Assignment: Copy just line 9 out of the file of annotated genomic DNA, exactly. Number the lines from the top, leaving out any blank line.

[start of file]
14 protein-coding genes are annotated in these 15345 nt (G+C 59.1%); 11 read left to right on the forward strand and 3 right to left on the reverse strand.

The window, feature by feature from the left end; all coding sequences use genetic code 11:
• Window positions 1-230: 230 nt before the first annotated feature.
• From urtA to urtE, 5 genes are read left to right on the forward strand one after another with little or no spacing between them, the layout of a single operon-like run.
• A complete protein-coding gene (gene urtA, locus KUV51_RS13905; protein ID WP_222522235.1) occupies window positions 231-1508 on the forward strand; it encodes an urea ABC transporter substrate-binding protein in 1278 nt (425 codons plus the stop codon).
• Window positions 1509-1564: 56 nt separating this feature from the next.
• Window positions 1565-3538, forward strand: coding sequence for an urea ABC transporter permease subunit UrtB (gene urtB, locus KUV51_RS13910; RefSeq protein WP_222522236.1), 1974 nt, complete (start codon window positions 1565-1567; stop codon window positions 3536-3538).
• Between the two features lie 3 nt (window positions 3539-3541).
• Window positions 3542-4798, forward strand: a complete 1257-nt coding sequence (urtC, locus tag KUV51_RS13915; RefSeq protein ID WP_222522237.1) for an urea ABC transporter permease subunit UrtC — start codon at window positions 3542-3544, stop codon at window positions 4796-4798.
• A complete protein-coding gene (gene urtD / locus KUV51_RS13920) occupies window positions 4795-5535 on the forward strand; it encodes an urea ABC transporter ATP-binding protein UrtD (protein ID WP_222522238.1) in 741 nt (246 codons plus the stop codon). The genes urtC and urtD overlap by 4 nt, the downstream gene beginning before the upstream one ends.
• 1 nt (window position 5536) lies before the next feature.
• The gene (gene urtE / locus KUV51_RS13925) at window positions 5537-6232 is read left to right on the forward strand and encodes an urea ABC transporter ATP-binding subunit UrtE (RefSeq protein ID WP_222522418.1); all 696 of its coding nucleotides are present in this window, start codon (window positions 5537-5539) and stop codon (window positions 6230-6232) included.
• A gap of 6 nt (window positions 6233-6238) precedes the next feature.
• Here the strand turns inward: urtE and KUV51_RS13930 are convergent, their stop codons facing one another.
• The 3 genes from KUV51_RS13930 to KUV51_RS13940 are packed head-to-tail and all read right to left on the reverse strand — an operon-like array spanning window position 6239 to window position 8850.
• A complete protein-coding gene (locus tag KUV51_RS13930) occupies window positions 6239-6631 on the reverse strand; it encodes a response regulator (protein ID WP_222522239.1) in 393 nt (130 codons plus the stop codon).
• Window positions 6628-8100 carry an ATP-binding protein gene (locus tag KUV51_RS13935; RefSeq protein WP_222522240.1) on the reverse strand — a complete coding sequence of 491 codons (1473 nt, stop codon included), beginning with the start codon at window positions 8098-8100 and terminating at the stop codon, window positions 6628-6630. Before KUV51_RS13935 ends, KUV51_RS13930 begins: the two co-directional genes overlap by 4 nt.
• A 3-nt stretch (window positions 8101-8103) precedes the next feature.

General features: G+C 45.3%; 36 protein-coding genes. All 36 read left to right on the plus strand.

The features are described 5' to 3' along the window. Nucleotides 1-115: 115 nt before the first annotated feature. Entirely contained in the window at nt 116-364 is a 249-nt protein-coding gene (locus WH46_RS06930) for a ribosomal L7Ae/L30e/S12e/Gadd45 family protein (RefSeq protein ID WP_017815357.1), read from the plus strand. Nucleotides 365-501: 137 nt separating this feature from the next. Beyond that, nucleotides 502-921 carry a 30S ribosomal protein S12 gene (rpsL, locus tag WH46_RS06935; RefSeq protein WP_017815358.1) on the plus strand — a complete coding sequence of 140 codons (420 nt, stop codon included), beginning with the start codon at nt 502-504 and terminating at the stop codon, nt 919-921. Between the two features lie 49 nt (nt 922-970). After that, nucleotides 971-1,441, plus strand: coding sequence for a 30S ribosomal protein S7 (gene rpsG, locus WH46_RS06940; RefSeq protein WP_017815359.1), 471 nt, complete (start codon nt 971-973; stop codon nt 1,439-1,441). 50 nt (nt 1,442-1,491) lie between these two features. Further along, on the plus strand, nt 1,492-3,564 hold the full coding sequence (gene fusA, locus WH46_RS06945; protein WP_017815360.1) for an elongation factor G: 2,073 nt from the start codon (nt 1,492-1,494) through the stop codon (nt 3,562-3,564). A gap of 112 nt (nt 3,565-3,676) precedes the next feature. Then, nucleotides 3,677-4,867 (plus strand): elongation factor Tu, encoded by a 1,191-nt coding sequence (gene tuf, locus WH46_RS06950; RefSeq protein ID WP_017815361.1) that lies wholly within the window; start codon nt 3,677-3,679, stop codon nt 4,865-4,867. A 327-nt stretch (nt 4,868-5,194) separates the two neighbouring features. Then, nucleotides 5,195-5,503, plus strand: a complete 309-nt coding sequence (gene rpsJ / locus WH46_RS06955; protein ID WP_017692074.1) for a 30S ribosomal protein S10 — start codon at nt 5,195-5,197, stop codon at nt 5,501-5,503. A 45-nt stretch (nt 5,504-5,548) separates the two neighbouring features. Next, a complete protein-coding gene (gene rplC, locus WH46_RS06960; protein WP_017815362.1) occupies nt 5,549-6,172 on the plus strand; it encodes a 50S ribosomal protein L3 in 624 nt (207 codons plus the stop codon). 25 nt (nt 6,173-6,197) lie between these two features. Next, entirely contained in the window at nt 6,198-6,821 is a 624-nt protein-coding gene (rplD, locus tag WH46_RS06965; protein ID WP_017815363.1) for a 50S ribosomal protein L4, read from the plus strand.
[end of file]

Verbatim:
• Window positions 3542-4798, forward strand: a complete 1257-nt coding sequence (urtC, locus tag KUV51_RS13915; RefSeq protein ID WP_222522237.1) for an urea ABC transporter permease subunit UrtC — start codon at window positions 3542-3544, stop codon at window positions 4796-4798.